Autofocus is kind of like a microwave oven. Just a few short decades ago, it didn't exist. And now we have no idea how we could live without it.
Today, the idea of shooting all of our images with manual focus seems a bit crazy. But here's the thing, and you may find it hard to believe - there are some shooting situations where you need to shut off your autofocus. There are some shooting situations where your autofocus is going to hinder you instead of help you.
The simple reason why is this: your autofocus system just isn't that smart. It uses certain visual cues to know where to focus, but it does all of that based on contrast and light. It isn't able to intelligently look at a scene and understand what the subject is supposed to be, so it has to guess. In most cases, it gets it right. But there are certain situations where it's almost always going to get it wrong. Here are the five most common:
Low Contrast Scenes
Have you ever tried to take a picture of something all-white, or mostly white? Let's say you've got some white eggs and you want to put them in a white bowl and photograph them on a white background. That's going to make a pretty cool and interesting photo, but when you point your camera at all those glorious white objects, what happens? Probably this: your camera focuses in, and then out. And then in, and then out. This is called "hunting", and quite frankly it is one of the most irritating things that my camera ever does.
The reason why this happens is because of the lack of contrast in that white-on-white scene. Your lens needs contrast in order to lock focus, otherwise it has no idea where those edges are. To get around this problem, you can try placing the most defined edge in the scene in the center of the frame (or wherever your focus point is), press halfway down to lock focus, then recompose and shoot—but you may find that even that strategy doesn't work. If so, you'll need to turn off your autofocus and focus manually.
Egg by Flickr user Gabriel 'Briel' Rocha
Low light situations present pretty much the same problem as those low-contrast scenes do. Your camera may be able to get a great exposure in a low-light situation, provided you use a tripod and a slow enough shutter speed, but it can't see well enough in the dark to know where to focus. Some cameras try to get around this problem with an "AF assist lamp," which is a small light located above or next to your lens. This light will temporarily illuminate your subject long enough for your camera to lock focus, (with the unfortunate side benefit of annoying human and animal subjects, who generally don't like to be blinded by small lights. Some cameras use infrared to get around the too-bright problem). AF assist also has limited applications, because you need to be within 10 feet of your subject in order for it to work, so that means it's out for shooting after-dark landscapes or larger scenes. When all else fails, you'll need to switch to manual focus and use your own personal night vision to ensure that the scene is sharp.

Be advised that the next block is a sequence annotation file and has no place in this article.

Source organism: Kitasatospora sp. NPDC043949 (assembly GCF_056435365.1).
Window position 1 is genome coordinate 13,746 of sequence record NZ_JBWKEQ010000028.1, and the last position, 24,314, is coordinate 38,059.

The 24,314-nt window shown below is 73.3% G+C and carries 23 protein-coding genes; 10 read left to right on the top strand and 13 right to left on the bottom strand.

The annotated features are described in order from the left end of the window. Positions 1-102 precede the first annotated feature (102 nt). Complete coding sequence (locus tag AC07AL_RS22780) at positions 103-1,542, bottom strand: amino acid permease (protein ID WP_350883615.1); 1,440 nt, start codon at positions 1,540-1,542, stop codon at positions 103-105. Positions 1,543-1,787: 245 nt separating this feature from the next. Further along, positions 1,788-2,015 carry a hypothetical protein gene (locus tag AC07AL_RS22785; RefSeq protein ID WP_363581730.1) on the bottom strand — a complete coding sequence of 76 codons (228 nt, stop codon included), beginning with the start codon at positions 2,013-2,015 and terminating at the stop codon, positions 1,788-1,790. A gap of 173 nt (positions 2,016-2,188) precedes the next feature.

Snow-blasted trees by Flickr user tricky (rick harrison)
Glass, Wire and other Near Obstructions
Here's another scenario you're probably familiar with—you're at the zoo, and you'd really, really like to get a nice shot of that tiger. He's out there basking in the sun, and your zoom lens will let you get just close enough to fill the frame. It's the perfect opportunity for a stunning shot.
Unfortunately (actually fortunately, because no one likes to get eaten by a tiger), the zoo has thoughtfully installed a piece of thick glass between you and Shere Khan. Your lens won't stop doing that hunting thing that is so annoying. This happens because your lens sees reflections in the glass, as well as smudges, fingerprints and that soda that some kid poured over the front of the enclosure. Your lens thinks it should be focusing on whatever is closest to it, which is that piece of glass with the sticky spilled soda.